It was the 2nd ever all Danish final at the Danisa Denmark Open at Odense since the inception of World Tour and Superseries format. Anders Antonsen faced Rasmus Gemke in the men’s singles final. Both the players, Danish youngsters are 23 years of age. Quite young finalists they were, competing at the final of their home event.
The youngsters assured their home country of a first men’s singles title since 2010. Jan O Jorgensen had last won it in that year. The host country was also assured of its first title in four years since mixed pair Joachim Fischer Nielsen/Christinna Pedersen won in 2016.
The last all-Danish men’s singles final was last contested in 2008, and won by Peter Gade against Joachim Persson.
Antonsen led the head-to-head 3-0 against Rasmus Gemke. However, the lower-ranked Gemke took away the closely fought first game 21-18. Both players were really working every rally, playing thoughtful shots and attacking with precise placement and angles. The game had several beautiful cross-court smashes. In the mid-game-interval of the second game the world no 3, Antonsen had a lead of 2 points. The rallies were filled with brilliant, unpredictable, extraordinary shots! The youngsters just took the game a notch higher. With a few errors coming from Anders, Rasmus came back and took the lead 17-16. The match soon was nail-biting as Rasmus caught up making the scores level at 19-19. Anders went to game point opportunities and Rasmus pushed the shuttle long. He then won the game 21-19.
Antonsen stormed into the lead in the decider, 10-5, demolishing his compatriot. There was no stopping Antonsen with his thunderous smashes. The world number 3 seemed to show why he is better as he widened the gap in the score 19-10. He won the game 21-12, making him the first Danish in 10 years to win the home title.
Men’s doubles Finals
The men’s doubles finals were contested by Marcus Ellis/Chris Langridge of England and Vladimir Ivanov and Ivan Sozonov of Russia. The English pair started off very well with their attack and placement going into a lead of 10-4. The Russians gradually found a rhythm and went on narrowing the gap. The Russians pair with such great advantage of height from the tall Ivanov upped their ante in their attack. The game then went neck to next, ending 22-20 in the favour of the Russian pair.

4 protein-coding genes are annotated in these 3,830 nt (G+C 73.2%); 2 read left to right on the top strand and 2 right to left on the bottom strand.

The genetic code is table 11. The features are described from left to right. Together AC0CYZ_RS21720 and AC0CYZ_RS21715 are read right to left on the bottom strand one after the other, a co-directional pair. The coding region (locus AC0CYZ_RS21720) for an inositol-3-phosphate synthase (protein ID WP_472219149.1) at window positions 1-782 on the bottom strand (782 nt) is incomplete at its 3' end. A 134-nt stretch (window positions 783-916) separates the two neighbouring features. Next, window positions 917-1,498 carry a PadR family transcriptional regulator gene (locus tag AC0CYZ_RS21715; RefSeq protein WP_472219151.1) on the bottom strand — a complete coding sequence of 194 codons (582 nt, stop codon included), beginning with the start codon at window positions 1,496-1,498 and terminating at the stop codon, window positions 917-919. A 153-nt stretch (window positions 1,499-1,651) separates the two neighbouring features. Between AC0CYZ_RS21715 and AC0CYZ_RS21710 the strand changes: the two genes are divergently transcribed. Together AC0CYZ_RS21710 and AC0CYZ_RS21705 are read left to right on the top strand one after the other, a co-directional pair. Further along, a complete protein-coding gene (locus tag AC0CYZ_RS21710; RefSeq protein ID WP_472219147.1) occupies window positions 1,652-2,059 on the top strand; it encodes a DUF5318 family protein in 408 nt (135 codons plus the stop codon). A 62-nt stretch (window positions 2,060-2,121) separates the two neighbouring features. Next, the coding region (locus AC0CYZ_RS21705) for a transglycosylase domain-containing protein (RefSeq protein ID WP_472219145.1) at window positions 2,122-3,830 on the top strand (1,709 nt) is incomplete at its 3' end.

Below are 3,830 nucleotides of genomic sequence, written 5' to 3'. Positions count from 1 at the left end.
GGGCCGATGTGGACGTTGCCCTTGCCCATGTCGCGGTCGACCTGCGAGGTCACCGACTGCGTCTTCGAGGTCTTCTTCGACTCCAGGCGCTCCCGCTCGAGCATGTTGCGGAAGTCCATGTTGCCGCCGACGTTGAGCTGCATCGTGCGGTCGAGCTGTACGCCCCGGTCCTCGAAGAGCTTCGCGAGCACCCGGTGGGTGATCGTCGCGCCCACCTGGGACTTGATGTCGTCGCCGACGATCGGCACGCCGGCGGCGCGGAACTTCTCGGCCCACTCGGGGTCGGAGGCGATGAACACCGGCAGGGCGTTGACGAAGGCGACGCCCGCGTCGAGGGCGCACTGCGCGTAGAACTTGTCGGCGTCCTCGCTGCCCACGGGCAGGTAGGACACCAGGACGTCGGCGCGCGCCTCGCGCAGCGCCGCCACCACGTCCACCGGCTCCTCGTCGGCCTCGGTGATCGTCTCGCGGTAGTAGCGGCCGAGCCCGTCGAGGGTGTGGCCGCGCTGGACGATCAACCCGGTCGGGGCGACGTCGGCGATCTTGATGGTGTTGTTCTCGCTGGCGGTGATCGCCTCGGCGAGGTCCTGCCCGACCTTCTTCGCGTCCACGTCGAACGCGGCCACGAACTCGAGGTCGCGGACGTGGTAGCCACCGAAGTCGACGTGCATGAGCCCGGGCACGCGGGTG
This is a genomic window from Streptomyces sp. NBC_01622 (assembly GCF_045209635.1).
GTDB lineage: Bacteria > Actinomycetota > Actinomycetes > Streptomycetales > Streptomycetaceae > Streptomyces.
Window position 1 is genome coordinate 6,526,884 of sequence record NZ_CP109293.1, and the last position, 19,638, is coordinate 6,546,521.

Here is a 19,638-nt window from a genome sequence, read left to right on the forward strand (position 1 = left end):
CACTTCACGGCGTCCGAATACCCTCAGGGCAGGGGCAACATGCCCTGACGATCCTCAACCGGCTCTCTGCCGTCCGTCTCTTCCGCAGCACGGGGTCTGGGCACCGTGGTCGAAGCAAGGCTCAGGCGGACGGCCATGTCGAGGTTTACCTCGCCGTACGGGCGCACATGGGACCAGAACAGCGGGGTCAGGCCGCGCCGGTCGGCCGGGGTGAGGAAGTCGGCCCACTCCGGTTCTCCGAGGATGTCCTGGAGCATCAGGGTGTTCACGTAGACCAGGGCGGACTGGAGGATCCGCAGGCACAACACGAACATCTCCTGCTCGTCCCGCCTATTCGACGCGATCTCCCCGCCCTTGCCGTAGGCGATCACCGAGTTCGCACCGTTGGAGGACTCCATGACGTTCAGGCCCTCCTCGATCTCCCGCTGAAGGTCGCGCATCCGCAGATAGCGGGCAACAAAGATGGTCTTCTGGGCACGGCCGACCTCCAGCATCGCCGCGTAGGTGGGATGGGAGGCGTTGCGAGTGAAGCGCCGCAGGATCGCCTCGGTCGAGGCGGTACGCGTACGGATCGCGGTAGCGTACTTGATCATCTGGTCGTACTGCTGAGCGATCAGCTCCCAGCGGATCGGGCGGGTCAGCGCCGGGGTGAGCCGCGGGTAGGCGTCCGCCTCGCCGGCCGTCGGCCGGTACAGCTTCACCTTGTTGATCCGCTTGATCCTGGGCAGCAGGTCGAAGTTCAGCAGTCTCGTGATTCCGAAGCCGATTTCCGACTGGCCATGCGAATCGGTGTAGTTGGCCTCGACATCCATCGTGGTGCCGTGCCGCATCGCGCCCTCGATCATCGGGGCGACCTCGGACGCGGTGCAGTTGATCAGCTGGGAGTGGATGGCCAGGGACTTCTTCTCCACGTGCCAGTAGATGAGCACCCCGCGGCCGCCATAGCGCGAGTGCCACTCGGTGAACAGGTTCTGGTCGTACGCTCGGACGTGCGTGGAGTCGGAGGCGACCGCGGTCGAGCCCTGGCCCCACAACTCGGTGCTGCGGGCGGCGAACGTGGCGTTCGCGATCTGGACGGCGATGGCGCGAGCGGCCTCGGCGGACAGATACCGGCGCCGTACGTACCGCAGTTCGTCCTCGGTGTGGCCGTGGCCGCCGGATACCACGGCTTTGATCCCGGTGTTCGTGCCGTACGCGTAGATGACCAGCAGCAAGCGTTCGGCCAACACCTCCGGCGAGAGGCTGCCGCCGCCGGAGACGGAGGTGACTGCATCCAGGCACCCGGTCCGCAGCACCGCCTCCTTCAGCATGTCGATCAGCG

The English pair stormed to a 6-2 lead at the beginning of the second game. However, like the first game, they picked up pace and pocketed point, getting back level, 10-10. The English pair went into the mid-game interval with a one-point advantage. The English pair picked up quite a few points from netplay and attack near the net. They kept up their attack and put pressure on the Russians’ defence. The Englishmen took the second game, taking the match into a decider.
For the first time in the match the Russians took a huge lead in the first half of a game 8-3. Their attack was thunderous with Ivanov raining down Smashes from the rear court. Ellis and Chris seemed to be getting points when the played close to the net and not lifting the shuttle. They came back level at 9-9. The English pair displayed some phenomenal defence against Ivanov’s attack. The Olympic bronze medallists Chris and Marcus went into the mid-game break at 11-10.
The second seeds Langridge and Ellis took a lead of 17-14. Soon, at 20-18 despite the opponents coming close, the Englishmen closed the game with their smash being returned into the net.
Marcus Ellis and Chris Langridge became the first English pair in 45 years to win the men’s doubles title at the Denmark Open.
Mixed Doubles Result
The English husband-wife pair of Chris and Gabrielle Adcock won the opening game 21-18 against the German pair. Mark Lamsfuss and Isabel Herttrich played surprisingly well and took away the second set 21-11. The took lead in the third game as well. They took the English pair by surprise and stormed through to match point and won it 21-14. It was a historic win as no German had won a title at such a high level.